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Comfortable journey with quality of service guarantee.

The 'club class' people smugglers charged up to pounds 11,000 a time to bring people into the UK, and in return offered a guarantee of success and a host of comforts to ease their clients' journey.

Shakean Singh Chahal (29), of Meeting Street, Wednesbury, was the head of the gang, and had links to the French underworld.

The former bus driver arranged the pick-ups and organised for the passports of similar looking people to be obtained.

When police swooped on June 6, he managed to escape into surrounding woodland, only to be arrested at an off-licence in Walsall on August 13. Kalbinder Singh Gill (30), of Lower Forster Street, Walsall, and his brother Talbinder Gill (29), of Raven Road, Walsall, were Chahal's lieutenants.

Talbinder, who was also a bus driver, took part in the scam on his days off.

They arranged the hire cars used by the gang, plotted the route, and bought the ferry tickets.

Paul Slater-Mason (38), of Leveson Drive, Tipton, and Lee Ludbrook (43), of Belmont Gardens, Moxley, were the other two drivers.

Both were unemployed odd-job men who were recruited to help bring more people into the country.

The exact proceeds from the conspiracy are still being investigated, although Talbinder and Chahal are thought to have been the biggest beneficiaries.

Chahal, although unemployed at the time of his arrest, had a high performance Ferrari.

Detective Inspector Alan Edwards, of the National Crime Squad, said: 'They had been stopped over allegations of people smuggling earlier in 2001 and were on bail. 'We already knew about them, and then we received information that they had got back into business, so we started looking at them in more detail. 'We think they had been doing it for two or three years, and when we looked at the number of journeys they did to France in that period, we think up to 400 people could have been brought in.'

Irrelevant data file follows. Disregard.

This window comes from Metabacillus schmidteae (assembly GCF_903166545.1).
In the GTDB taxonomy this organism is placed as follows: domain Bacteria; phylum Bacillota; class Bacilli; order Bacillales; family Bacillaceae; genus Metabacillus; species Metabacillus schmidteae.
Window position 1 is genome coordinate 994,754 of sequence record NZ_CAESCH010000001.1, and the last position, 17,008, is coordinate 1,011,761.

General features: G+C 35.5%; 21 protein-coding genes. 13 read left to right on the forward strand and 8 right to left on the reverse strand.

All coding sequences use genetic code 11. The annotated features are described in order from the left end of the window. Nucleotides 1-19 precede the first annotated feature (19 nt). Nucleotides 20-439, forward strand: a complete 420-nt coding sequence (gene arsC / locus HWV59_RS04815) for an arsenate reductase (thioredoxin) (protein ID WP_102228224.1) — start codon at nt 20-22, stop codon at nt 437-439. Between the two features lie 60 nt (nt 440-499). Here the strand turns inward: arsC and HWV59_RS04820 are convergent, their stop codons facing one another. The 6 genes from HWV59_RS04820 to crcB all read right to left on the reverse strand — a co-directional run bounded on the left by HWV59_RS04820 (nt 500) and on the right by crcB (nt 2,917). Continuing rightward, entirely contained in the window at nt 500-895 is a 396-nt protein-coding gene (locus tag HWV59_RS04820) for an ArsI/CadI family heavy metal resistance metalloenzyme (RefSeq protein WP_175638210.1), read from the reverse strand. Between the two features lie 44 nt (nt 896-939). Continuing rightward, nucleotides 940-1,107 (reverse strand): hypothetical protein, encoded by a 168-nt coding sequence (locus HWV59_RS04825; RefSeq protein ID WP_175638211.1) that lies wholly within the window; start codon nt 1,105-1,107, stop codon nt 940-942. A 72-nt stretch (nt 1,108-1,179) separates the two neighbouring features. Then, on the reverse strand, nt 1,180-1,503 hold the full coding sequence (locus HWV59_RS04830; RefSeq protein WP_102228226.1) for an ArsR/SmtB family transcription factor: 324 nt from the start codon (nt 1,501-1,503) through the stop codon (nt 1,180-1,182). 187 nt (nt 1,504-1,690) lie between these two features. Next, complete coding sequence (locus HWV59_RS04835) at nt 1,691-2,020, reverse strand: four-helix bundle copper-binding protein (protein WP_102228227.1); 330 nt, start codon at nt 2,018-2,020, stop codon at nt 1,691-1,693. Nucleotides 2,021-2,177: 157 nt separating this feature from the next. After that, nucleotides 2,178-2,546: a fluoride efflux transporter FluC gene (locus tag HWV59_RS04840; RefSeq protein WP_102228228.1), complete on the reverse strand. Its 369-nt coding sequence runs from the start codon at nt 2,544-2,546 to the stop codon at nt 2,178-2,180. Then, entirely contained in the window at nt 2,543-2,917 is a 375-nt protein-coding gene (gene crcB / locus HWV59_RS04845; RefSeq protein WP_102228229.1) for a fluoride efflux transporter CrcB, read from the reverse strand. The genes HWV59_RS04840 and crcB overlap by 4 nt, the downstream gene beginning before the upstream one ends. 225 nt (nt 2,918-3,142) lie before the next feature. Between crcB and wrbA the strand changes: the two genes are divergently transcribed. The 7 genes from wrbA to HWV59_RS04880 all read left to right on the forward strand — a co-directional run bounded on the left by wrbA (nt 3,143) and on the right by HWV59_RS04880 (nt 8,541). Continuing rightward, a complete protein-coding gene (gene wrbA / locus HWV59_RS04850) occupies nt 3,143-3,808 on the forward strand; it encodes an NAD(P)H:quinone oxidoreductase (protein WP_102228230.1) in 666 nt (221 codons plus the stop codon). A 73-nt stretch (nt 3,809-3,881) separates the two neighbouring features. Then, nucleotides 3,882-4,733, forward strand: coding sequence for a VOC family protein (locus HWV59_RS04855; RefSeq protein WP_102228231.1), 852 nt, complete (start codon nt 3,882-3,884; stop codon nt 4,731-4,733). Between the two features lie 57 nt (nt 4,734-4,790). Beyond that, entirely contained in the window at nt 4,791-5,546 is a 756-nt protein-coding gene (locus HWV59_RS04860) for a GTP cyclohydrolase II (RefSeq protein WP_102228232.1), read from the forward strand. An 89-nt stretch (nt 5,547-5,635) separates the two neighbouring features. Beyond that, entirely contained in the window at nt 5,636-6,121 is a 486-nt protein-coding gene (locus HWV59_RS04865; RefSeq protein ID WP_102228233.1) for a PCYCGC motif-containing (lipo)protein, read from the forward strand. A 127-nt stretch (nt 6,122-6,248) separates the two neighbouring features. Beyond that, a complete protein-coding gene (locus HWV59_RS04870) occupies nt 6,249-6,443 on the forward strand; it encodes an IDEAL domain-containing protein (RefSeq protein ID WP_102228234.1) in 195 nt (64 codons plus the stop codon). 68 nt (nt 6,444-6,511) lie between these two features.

Typically one person from India would be brought in, and when they had made themselves legitimate in the UK, would send for their relatives to join them.

And the price paid meant the smugglers could be relied upon. Anybody who was stopped in the UK was told to tell the authorities they were hitch-hiking over, and they would be returned to France within hours rather than spending months in the UK asylum system.

Then they would be picked up, taken back to the safe house, and prepare to come over in the next consignment.

'There was like a quality of service guarantee,' said Det Insp Edwards.

The group was also involved in booze runs to the continent, which were also part of their cover story.

'The smugglers ran the operation like a business,' he added.

'The immigrants knew when they got to the safe house they were going to be looked after.

'They were not stuck in the back of airless trucks and hoping for the best. They were in people carriers and food and drink was available.

'They would be driven around, dropped at addresses, not dumped in locations.

'It worked on recommendations. If you know someone who has done a good job, you will go back to them time and time again.

'Forget advertising, these people cannot place their service in the Yellow Pages.'
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Publication:The Birmingham Post (England)
Date:May 29, 2004
Words:546
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